Inside the casino, I gently lowered my bandaged body down in front of a slot machine. Bill found a spot farther down the row. Trapeze artists and tightrope walkers occupied the spaces high above all the random flashing and chiming and low-lit humans solemnly trying to be lucky. Once in a while you see how singular life is, how virtually impossible, how blessed and inane. “And yet we were always being found innocent for ridiculous reasons,” writes Denis Johnson in Jesus’ Son. It was a spring night in 1995 in Vegas. I looked as if I’d fallen into a dumpster-sized blender. I started feeding the machine and pulling the lever. It was a spring night in 1995 in Houston. J.R. Richard was homeless, taking shelter under a bridge. Within moments bells were ringing and hundreds of coins were spilling onto my lap.

 
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J.R. Richard, 1979

January 26, 2007
 

Ode to The Bad News Bears in Breaking Training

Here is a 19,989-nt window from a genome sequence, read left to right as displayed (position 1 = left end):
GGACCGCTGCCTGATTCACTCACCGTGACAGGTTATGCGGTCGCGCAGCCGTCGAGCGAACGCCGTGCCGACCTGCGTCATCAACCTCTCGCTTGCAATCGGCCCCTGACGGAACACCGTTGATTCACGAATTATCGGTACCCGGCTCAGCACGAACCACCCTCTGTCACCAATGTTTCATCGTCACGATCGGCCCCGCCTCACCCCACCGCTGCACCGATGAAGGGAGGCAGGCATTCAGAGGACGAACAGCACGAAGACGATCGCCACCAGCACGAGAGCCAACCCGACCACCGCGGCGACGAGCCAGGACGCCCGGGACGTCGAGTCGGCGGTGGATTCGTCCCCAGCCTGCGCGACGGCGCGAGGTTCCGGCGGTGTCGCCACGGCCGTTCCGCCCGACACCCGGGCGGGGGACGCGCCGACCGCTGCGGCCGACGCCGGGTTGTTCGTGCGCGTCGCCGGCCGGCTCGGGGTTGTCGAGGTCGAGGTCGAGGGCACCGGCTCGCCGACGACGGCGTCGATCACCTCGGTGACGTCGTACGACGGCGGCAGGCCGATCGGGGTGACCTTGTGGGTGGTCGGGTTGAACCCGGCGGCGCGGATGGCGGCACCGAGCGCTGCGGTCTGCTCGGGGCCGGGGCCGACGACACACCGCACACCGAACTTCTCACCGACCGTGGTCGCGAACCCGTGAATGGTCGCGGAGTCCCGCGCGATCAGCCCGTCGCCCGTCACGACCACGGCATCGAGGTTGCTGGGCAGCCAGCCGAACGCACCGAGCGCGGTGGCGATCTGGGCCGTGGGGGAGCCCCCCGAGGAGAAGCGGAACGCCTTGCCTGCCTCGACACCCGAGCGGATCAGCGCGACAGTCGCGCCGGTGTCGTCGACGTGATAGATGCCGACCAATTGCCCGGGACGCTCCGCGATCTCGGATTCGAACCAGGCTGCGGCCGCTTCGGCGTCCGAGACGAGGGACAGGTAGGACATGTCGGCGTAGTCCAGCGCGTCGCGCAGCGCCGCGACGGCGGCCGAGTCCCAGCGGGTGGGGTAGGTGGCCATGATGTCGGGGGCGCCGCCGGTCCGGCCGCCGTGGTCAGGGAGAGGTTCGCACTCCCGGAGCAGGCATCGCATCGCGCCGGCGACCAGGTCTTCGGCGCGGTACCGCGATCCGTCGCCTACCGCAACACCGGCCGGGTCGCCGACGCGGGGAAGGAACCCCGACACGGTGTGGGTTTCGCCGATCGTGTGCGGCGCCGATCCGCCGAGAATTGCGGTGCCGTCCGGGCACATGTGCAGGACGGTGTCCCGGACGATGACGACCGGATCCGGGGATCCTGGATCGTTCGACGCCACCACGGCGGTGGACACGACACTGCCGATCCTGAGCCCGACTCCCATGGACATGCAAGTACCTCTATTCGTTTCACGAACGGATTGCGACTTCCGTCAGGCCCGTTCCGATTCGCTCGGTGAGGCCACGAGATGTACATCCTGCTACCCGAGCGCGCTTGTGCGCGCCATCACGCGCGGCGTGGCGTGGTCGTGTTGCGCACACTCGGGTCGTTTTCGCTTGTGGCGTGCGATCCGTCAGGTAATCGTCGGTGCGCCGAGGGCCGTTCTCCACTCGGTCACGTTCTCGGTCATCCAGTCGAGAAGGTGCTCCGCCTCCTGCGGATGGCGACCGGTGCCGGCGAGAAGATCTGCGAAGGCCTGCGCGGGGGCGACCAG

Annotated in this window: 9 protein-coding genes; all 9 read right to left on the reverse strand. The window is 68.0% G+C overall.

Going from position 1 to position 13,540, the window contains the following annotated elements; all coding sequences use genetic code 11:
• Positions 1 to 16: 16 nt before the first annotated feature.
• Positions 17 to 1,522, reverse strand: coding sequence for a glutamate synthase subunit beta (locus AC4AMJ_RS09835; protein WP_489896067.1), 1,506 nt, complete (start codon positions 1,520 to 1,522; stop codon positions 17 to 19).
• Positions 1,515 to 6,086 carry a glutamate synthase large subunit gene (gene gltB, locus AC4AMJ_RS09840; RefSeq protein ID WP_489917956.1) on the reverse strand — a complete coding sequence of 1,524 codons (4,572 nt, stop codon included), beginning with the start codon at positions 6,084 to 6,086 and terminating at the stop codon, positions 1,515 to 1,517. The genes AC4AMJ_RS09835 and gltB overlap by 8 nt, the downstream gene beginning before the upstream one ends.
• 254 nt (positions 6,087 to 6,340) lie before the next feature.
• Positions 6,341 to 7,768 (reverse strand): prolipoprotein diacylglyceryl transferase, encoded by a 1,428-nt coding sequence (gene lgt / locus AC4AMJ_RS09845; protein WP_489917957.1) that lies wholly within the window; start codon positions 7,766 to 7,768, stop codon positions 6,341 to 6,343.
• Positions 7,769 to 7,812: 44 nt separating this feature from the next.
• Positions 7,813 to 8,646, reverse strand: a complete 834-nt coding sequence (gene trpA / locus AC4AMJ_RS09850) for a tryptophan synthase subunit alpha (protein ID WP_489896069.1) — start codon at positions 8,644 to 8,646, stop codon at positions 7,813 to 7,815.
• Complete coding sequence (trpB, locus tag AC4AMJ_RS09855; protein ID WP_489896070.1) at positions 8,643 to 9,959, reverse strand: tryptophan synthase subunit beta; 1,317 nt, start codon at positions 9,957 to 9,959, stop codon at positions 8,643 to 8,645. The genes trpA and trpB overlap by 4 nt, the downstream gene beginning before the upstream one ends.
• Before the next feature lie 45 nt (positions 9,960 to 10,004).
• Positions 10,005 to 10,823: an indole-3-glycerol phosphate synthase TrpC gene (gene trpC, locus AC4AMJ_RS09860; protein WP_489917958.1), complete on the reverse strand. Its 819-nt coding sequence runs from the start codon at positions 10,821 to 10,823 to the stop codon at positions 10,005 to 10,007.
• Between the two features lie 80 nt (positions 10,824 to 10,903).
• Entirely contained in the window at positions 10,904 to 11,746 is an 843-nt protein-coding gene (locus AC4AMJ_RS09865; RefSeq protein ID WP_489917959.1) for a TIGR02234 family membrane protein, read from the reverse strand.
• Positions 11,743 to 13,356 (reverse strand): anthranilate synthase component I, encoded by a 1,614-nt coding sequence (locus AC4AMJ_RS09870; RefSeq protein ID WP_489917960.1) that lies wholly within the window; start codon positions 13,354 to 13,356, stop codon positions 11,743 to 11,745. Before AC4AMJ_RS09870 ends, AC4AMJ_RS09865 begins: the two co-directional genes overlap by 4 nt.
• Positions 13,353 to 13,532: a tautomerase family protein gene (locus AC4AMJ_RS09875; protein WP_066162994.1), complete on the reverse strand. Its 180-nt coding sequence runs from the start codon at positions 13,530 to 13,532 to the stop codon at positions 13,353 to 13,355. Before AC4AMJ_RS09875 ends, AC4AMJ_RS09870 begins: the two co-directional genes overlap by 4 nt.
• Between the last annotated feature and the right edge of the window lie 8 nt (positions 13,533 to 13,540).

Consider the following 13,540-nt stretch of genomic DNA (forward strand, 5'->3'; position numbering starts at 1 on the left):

Part 2 (continued from here)

Back in those years that included my brother’s attempt to learn to play the cello, I often fantasized about lucking into the creation of the perfect opening sentence of a novel. I imagined this sentence would have the power to cause an entire book-length fictional world to gush from my pen like water from the widening hole in a sabotaged dam. By the time the 1990s were half over I had filled up a cello-high stack of notebooks with jagged scribbling, more than a thousand pages blackened and blued with self-lacerating complaints that the magical dam-breaking First Sentence had yet to come and deliver me from my life. On particularly frustrating days I ended up Hulking it up a little, flying into private nearsighted ectomorphic rages that metamorphosed me from a timid high-strung liquor store clerk into a rampaging cat-scaring beast with the gamma-ray-infused strength to rip the Meade “Wireless” college-ruled notebooks I favored into tiny terrified shreds. Then I’d clean up the shreds and go find the cats in their hiding places to apologize profusely for the monster within.

In 1980, at the age of 30 and in the midst of his best season yet, J.R. Richard began noticing stiffness in his back, shoulder, and arm. He mentioned it to team trainers and in June as the problem worsened he began begging out of games early. Nobody could find anything wrong, but judging by the occasional grumblings in Houston that Richard (who hadn’t missed a single start in years) was either purposefully dogging it or suffering from some mental phantasm, nobody was really looking very hard.